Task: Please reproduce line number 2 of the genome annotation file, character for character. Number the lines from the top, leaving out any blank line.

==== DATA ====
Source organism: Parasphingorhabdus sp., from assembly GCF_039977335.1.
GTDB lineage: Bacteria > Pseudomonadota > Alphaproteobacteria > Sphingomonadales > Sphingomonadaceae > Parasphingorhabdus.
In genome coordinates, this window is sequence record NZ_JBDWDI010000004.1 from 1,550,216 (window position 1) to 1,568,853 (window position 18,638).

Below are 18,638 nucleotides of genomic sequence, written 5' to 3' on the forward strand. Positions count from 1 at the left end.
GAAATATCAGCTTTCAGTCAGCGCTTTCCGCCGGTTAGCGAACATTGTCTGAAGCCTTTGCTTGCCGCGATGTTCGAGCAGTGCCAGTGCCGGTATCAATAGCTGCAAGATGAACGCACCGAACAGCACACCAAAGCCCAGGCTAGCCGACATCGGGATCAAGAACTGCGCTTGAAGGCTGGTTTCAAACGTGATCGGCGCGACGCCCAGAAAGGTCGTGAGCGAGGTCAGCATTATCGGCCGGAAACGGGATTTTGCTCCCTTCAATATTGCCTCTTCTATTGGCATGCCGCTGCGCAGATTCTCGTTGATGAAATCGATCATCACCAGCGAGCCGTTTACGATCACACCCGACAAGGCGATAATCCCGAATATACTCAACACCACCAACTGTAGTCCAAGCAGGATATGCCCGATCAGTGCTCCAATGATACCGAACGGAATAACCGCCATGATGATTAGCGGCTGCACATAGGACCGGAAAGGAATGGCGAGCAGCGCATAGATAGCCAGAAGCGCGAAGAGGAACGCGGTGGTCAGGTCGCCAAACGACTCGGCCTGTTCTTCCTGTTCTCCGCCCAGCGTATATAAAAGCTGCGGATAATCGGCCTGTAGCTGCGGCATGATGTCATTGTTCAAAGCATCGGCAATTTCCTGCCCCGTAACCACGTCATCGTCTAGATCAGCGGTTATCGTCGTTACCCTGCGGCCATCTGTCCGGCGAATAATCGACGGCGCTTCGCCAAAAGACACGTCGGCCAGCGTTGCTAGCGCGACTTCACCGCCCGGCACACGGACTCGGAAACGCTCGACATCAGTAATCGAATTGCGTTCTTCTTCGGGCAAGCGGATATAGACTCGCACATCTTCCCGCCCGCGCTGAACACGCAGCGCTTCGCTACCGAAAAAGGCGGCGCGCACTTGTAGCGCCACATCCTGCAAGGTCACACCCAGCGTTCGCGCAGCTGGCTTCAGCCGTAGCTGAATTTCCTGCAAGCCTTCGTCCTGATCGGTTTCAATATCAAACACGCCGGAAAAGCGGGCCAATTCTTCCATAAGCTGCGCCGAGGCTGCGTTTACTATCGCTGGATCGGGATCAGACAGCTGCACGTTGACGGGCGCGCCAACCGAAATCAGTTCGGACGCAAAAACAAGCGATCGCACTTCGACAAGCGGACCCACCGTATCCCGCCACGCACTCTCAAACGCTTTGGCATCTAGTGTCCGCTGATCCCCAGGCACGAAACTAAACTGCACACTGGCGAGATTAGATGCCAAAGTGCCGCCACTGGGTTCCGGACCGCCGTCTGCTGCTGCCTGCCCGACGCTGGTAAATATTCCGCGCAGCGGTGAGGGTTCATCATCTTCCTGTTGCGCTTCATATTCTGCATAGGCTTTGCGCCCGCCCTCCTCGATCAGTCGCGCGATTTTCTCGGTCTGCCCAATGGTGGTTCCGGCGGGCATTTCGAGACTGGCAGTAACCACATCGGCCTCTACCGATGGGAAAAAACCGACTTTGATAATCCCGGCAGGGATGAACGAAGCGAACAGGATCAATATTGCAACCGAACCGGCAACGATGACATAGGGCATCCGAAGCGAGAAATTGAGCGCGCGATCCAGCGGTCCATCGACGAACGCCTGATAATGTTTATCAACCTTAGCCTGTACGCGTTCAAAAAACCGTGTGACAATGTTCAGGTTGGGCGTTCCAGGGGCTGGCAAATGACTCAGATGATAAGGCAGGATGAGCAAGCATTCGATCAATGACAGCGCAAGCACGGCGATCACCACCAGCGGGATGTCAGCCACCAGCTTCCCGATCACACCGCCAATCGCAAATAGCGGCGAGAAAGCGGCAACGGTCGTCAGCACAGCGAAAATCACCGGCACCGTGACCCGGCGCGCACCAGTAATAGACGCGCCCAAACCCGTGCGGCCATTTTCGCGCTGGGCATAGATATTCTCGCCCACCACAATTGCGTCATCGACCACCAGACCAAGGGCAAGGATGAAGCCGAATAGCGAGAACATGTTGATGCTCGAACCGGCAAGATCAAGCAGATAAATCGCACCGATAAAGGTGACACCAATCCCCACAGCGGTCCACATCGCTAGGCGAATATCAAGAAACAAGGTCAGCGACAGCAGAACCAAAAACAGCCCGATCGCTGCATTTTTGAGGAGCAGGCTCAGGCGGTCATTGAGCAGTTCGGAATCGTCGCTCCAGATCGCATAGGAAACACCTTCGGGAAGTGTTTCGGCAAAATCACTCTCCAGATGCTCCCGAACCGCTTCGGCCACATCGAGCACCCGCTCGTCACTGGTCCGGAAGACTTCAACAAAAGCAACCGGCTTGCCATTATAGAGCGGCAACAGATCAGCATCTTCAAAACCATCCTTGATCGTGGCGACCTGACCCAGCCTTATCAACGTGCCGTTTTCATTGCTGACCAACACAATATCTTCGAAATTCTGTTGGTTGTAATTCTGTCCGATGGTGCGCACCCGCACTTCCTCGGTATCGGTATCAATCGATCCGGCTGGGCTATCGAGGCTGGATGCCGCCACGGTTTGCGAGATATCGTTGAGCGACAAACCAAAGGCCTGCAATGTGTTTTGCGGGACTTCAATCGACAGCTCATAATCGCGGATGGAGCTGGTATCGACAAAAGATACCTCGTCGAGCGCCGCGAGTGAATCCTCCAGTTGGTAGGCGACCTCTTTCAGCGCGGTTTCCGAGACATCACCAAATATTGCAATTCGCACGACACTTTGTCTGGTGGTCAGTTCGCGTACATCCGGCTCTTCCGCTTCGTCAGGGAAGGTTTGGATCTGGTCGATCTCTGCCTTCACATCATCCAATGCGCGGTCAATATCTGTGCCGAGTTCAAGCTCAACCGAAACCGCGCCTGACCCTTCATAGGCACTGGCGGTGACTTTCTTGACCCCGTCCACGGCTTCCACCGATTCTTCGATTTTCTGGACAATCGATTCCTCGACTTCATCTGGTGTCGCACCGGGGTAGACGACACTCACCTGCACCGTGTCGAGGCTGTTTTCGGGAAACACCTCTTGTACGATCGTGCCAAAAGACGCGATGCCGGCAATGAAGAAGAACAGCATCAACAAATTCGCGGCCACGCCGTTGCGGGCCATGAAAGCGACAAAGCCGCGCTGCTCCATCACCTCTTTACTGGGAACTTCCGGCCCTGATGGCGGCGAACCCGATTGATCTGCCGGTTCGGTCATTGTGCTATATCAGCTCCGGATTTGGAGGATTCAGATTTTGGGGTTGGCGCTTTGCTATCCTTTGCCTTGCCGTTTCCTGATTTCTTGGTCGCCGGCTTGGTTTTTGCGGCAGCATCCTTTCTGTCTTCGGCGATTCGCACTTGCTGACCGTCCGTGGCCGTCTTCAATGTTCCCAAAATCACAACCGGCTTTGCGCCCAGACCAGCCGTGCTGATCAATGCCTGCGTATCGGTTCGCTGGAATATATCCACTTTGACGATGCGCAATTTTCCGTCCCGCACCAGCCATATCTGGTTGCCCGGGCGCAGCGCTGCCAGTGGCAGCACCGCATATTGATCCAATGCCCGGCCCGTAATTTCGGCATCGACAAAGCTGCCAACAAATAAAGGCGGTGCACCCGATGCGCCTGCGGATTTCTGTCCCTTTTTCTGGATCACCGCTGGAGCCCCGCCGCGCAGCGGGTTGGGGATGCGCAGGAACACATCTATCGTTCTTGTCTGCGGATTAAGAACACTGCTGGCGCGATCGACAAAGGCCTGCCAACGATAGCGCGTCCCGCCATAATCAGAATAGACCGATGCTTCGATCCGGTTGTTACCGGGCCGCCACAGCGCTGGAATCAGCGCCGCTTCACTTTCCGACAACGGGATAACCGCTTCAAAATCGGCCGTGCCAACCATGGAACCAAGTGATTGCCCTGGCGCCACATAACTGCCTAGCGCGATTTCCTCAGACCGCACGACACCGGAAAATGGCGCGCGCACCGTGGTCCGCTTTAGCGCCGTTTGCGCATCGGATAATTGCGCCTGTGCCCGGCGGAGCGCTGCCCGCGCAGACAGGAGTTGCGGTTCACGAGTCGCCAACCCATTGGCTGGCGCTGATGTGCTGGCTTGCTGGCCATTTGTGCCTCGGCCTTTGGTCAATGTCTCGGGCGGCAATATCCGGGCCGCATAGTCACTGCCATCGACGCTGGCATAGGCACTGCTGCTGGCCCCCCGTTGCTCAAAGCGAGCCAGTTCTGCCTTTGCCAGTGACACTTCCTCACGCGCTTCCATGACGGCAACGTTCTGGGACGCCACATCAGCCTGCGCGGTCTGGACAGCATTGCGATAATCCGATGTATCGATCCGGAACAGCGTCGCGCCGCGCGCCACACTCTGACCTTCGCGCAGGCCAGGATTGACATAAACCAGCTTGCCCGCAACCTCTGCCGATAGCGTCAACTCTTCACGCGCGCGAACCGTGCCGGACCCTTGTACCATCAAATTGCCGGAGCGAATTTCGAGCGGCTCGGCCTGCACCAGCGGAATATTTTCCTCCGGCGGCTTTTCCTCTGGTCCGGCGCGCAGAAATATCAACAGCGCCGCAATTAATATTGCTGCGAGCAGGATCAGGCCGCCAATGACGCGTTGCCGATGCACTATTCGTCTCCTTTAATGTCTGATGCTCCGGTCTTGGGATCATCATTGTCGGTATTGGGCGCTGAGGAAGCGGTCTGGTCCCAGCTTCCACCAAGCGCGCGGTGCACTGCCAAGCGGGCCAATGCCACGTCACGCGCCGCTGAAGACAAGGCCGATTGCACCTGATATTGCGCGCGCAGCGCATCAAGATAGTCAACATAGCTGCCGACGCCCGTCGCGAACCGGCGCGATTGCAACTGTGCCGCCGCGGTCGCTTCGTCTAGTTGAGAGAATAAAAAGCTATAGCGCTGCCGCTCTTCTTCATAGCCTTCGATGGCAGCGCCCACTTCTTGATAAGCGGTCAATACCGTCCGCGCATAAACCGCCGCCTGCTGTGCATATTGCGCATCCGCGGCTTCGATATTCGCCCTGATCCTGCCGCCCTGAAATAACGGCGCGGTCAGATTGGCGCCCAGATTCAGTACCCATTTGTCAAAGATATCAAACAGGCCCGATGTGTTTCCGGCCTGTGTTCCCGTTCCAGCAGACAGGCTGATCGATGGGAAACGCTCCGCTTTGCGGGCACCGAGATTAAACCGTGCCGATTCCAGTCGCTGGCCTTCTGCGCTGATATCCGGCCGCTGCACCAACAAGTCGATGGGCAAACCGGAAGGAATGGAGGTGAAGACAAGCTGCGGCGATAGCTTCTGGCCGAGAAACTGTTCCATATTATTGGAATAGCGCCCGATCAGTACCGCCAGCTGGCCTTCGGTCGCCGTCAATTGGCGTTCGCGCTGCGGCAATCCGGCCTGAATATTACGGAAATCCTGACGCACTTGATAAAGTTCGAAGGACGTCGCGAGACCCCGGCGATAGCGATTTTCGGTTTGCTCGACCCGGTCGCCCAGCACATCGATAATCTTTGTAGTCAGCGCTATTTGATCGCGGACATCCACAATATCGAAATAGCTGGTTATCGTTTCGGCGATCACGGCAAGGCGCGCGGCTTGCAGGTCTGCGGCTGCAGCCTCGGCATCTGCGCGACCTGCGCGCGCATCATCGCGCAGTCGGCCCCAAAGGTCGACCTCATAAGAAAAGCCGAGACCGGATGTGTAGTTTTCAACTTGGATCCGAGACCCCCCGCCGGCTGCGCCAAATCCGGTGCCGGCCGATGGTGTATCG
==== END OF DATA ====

GTDB lineage: Bacteria > Pseudomonadota > Alphaproteobacteria > Sphingomonadales > Sphingomonadaceae > Parasphingorhabdus.